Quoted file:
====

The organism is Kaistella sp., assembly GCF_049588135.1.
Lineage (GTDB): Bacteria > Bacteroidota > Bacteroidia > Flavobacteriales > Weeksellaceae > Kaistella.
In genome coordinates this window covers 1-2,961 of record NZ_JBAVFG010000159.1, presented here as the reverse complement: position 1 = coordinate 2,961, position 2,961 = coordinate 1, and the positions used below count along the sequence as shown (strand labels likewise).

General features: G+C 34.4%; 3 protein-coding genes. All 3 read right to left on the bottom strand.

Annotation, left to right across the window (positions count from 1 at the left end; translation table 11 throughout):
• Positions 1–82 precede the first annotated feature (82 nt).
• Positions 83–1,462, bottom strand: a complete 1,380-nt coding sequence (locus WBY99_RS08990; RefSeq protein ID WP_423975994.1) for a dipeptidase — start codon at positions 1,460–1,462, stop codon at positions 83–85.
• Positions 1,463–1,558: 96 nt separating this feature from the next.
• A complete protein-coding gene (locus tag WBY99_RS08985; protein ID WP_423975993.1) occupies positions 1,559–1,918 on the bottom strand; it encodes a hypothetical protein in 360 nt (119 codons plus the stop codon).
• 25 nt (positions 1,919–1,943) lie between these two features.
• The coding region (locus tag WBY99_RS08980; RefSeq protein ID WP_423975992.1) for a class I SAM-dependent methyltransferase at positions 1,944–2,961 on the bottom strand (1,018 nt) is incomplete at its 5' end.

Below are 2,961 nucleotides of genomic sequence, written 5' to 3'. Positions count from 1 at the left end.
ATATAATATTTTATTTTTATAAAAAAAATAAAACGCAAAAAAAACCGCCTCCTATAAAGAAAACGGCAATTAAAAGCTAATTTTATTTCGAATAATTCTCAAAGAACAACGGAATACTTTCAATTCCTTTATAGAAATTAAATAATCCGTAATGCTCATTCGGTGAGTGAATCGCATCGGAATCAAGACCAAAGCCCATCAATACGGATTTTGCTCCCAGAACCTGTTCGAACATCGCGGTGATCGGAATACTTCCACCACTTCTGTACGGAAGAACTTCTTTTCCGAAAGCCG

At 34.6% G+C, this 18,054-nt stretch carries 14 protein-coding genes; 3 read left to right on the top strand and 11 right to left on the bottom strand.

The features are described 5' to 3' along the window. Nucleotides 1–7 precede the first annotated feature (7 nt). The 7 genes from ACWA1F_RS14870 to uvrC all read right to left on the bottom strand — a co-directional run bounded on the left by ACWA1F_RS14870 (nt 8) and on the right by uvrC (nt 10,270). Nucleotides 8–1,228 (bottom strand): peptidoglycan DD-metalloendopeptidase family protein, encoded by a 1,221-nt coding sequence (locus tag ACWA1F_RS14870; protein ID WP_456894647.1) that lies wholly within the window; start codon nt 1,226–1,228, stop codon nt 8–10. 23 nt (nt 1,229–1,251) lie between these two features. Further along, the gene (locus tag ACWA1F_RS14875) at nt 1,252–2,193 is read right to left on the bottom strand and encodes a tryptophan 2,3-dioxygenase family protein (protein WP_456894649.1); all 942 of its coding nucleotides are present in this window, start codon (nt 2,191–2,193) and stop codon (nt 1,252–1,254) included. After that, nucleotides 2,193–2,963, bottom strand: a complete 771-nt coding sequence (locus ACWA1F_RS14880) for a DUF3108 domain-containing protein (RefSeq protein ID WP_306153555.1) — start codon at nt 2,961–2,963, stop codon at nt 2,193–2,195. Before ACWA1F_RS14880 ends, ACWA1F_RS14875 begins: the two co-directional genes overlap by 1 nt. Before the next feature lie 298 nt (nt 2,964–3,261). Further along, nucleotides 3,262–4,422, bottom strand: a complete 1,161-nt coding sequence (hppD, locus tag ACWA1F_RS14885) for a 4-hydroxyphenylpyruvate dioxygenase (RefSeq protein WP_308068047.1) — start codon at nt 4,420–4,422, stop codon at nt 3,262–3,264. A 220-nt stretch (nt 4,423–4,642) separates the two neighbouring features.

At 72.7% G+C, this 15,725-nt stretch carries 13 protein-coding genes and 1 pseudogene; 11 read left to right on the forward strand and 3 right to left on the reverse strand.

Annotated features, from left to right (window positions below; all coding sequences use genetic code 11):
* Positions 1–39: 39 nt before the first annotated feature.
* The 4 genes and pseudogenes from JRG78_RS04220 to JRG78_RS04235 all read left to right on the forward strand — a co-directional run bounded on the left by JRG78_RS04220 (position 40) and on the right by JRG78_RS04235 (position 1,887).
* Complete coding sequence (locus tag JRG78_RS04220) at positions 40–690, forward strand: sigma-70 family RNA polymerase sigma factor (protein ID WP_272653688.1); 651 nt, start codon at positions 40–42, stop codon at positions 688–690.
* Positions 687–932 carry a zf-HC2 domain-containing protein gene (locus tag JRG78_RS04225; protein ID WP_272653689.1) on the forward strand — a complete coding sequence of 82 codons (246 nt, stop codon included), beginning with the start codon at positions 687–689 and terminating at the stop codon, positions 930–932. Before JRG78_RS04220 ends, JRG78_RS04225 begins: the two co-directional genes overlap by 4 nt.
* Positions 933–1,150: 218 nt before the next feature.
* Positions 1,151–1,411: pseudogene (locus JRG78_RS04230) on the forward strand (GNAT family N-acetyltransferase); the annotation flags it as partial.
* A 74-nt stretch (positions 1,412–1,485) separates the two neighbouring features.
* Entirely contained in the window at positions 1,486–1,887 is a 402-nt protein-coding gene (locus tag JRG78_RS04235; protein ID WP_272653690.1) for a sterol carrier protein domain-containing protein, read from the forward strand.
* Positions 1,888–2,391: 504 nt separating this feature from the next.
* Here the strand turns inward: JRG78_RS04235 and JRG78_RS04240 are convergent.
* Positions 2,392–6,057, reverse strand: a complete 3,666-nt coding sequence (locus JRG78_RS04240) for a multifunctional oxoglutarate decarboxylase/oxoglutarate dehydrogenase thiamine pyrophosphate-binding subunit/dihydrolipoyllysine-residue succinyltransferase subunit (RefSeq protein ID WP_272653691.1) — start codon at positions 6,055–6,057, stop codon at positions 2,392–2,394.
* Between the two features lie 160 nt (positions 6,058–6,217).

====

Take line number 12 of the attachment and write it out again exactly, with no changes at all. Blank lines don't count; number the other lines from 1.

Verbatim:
Below are 2,961 nucleotides of genomic sequence, written 5' to 3'. Positions count from 1 at the left end.